Psychological morbidity and spinal cord injury: a systematic review

Spinal Cord. 2009 Feb;47(2):108-14. doi: 10.1038/sc.2008.115. Epub 2008 Sep 9.


Study design: A systematic review of the literature concerning the nature of the psychological morbidity in people with spinal cord injury (SCI).

Objectives: SCI is believed to place the individual at a high risk of psychological morbidity. The objective of this paper was to examine systematically the prevalence of negative psychological states in people with SCI, as well as to explore mediating and contextual factors.

Methods: Search engines such as Medline and PsycInfo were systematically searched using specific key words, such as SCI, depression, anxiety and so on. Only studies that fulfilled certain criteria such as the use of valid measures in assessing psychological morbidity were used in the review process.

Results: The systematic review revealed that clarification is still needed concerning the psychological consequences of people with SCI. However, findings suggest that approximately 30% of people with SCI are at risk of having a depressive disorder although in rehabilitation, and approximately 27% are at risk of having raised depressive symptoms when living in the community. The review also established that people with SCI have higher comparative risks of anxiety disorder, elevated levels of anxiety, feelings of helplessness and poor quality of life (QOL).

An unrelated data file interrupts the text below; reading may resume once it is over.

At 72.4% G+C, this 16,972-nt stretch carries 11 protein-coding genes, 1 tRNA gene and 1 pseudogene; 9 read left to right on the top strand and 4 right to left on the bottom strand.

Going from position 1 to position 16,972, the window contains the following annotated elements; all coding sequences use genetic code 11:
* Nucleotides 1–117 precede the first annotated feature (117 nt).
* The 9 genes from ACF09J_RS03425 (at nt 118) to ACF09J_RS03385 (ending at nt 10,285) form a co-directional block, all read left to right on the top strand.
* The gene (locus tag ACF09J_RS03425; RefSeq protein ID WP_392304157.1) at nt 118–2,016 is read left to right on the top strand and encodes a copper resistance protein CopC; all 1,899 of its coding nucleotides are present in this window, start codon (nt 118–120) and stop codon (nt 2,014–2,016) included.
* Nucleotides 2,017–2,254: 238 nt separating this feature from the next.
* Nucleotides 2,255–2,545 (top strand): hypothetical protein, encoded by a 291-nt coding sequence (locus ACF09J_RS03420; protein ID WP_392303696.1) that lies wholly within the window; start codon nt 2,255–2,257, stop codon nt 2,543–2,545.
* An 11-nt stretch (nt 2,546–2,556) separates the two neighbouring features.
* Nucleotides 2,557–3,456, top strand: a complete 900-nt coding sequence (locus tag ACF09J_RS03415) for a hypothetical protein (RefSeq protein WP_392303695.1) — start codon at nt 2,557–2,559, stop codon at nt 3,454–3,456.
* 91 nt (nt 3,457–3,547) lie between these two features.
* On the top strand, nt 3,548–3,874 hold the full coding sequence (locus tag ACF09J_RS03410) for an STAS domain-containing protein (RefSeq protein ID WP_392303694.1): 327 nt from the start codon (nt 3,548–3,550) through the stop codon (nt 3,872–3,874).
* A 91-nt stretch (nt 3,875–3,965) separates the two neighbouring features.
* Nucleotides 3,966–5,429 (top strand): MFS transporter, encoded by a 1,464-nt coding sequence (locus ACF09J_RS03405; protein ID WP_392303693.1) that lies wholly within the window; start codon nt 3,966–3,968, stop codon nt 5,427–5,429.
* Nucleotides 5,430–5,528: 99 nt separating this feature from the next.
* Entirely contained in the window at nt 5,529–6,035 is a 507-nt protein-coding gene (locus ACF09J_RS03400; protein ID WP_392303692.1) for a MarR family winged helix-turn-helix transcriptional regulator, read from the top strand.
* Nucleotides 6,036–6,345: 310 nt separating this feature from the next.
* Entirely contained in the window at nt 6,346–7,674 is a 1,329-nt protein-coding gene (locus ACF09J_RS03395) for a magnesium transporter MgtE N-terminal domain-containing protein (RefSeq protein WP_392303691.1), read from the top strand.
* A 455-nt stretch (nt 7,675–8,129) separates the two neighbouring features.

Conclusion: People with SCI have an increased risk of suffering debilitating levels of psychological morbidity. Future research needs to clarify the extent and nature of psychological morbidity following SCI by conducting prospective and comprehensive research in large heterogeneous samples of people with SCI during the rehabilitation phase and following reintegration into the community.

Publication types

  • Research Support, Non-U.S. Gov't
  • Review
  • Systematic Review

MeSH terms

  • Behavioral Symptoms / epidemiology*
  • Databases, Factual / statistics & numerical data
  • Humans
  • Morbidity*
  • Spinal Cord Injuries / epidemiology*
  • Spinal Cord Injuries / psychology*